In this answer, it is mentioned in passing that it is not appropriate for a daemon process to reparent itself to
init with the double-fork-and-exit trick. The answer links to a website which is no longer live but I found it on the Internet Archive. It lists a number of reasons for this which boil down to "You should not daemonize because it might break
init or other tools that don't expect daemonizing, and if someone is running it interactively, they should use
nohup to explicitly ask for backgrounding." These reasons do sound rather convincing, actually, since a properly-configured daemon should already be running in a sane environment by the time it receives control. (Well, ideally it's running in a container with lots of fancy automation, but that's another story.)
However, I don't understand why we have
setsid(2) if we're not supposed to use it. I can understand
setpgid(2); you need that to implement a (modern(ish)) shell, but it seems like the only way to reliably call
setsid(2) is to daemonize, and the man page even tells you to do this. I suppose you might use it to implement various low-level tools which eventually run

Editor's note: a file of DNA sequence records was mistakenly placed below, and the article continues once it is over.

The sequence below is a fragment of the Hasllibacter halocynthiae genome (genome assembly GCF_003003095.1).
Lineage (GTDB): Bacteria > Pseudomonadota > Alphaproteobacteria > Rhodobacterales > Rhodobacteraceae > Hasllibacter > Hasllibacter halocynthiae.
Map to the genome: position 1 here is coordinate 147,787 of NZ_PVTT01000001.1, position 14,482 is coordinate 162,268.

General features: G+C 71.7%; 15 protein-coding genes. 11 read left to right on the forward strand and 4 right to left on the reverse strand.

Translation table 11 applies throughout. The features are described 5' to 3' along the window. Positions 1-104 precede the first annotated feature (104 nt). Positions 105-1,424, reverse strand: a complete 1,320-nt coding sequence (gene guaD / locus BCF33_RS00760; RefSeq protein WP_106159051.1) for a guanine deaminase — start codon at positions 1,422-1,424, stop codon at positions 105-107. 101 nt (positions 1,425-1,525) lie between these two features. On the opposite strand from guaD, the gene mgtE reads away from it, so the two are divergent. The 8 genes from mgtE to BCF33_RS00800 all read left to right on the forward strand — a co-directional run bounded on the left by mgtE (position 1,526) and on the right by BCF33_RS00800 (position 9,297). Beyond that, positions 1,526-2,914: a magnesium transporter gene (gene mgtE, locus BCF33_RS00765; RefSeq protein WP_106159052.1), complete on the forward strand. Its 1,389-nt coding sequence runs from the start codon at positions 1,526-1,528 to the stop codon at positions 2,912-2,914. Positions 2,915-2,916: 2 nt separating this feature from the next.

setsid(2) is not a privileged system call and its man page makes no mention of this use case. The Python folks, at least, seem to think daemonizing includes reparenting, and I've seen this attitude in a number of other contexts (particularly academia, such as the textbook which that PEP cites).
Most programs that are designed to be run as daemons do [various things including reparenting] for themselves. However, you'll occasionally run across one that does not. When you must run a daemon program that does not properly make itself into a true Unix daemon, you can use daemonize to force it to run as a true daemon.
What is the correct behavior for a daemon on startup, and in particular, should it reparent itself?